Police say the freezing of $140 million connected to a cryptocurrency exchange proves that New Zealand is not a safe haven for international crime.
It's the largest restraint of funds in New Zealand police history.
The money was under the control of Canton Business Corporation and its owner, Alexander Vinnik.
Police Commissioner Andrew Coster said the funds likely reflected the profit gained from the victimisation of thousands - if not hundreds of thousands - of people globally as a result of cyber crime and organised crime.
Computer security consultant Adam Boileau told Morning Report: "On the scale of global cyber crime that's a real drop in the bucket. Even for Alexander Vinnik, the guy who is behind this particular set of funds, the operation he was running - some of stats say they were handling up into the billions of dollars from cyber crime, so probably pretty small change for him.
"One of the key features of cryptocurrencies is the decoupling of the identity of a person from the control of the money. The cryptocurrencies let you move money around very rapidly and keep strong control of the money, but without your identity necessarily being tied to it compared to the traditional financial system where identity is very important.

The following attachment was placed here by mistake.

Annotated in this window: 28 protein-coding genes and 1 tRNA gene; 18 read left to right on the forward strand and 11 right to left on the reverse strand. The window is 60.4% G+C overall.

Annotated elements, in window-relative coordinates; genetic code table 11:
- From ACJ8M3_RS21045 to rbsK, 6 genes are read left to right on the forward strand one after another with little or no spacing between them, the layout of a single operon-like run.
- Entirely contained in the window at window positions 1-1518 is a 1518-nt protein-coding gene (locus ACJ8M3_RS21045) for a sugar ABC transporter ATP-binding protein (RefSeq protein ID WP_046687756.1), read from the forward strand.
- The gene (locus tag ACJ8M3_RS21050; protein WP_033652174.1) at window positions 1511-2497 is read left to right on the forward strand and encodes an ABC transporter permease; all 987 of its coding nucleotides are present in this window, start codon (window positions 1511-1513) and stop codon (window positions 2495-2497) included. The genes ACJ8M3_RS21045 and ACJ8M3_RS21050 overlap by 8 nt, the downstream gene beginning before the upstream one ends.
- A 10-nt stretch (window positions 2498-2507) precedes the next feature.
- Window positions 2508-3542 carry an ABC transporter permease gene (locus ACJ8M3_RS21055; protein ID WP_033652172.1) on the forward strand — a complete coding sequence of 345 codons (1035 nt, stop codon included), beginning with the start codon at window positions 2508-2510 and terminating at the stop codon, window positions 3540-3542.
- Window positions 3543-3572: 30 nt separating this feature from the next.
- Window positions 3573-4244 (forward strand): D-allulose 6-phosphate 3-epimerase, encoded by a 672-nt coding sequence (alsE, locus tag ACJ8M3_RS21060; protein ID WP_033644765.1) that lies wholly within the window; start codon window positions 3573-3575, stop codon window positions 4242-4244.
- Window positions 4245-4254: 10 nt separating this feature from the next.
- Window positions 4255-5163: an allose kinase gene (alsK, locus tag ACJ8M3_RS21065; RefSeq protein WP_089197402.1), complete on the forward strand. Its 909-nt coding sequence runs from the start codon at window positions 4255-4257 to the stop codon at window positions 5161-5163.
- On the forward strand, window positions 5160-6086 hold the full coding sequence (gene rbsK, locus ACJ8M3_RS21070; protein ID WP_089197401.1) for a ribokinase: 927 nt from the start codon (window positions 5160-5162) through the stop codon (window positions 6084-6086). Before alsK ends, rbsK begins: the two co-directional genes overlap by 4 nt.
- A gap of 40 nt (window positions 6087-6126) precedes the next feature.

"The [cryptocurrency] exchanges provide the way for the online system to glue into the real world and to allow you to transfer [money] into and out. So that's where, of course, the police want to focus - is back to where you can start to tie it to real identities. These currency exchanges really are the point where you have to interact with the rest of the real world.
"We've seen cryptocurrencies used for all sorts of things ... speculation, investment, fraud, handling the proceeds of crime, from things like ransomware ... We have also seen ties to Russian state-sponsored hacking ... it's a real variety of things."
Asked if New Zealand had been seen as a place where cyber crime could be conducted with less scrutiny, Boileau said: "We've certainly seen NZ companies used as shell companies, not quite as strongly as other tax havens ... it has been seen as a kind of a backwater.
"In this case, it's not really clear how much of this was the online part and how much was just New Zealand corporate and tax and legal structures being amenable."
Boileau expected to see further money seizures in other parts of the world as the case unravelled.
"We are part of a global operation here and that doesn't detract from the scale of the action that the New Zealand have had to take to capture these funds."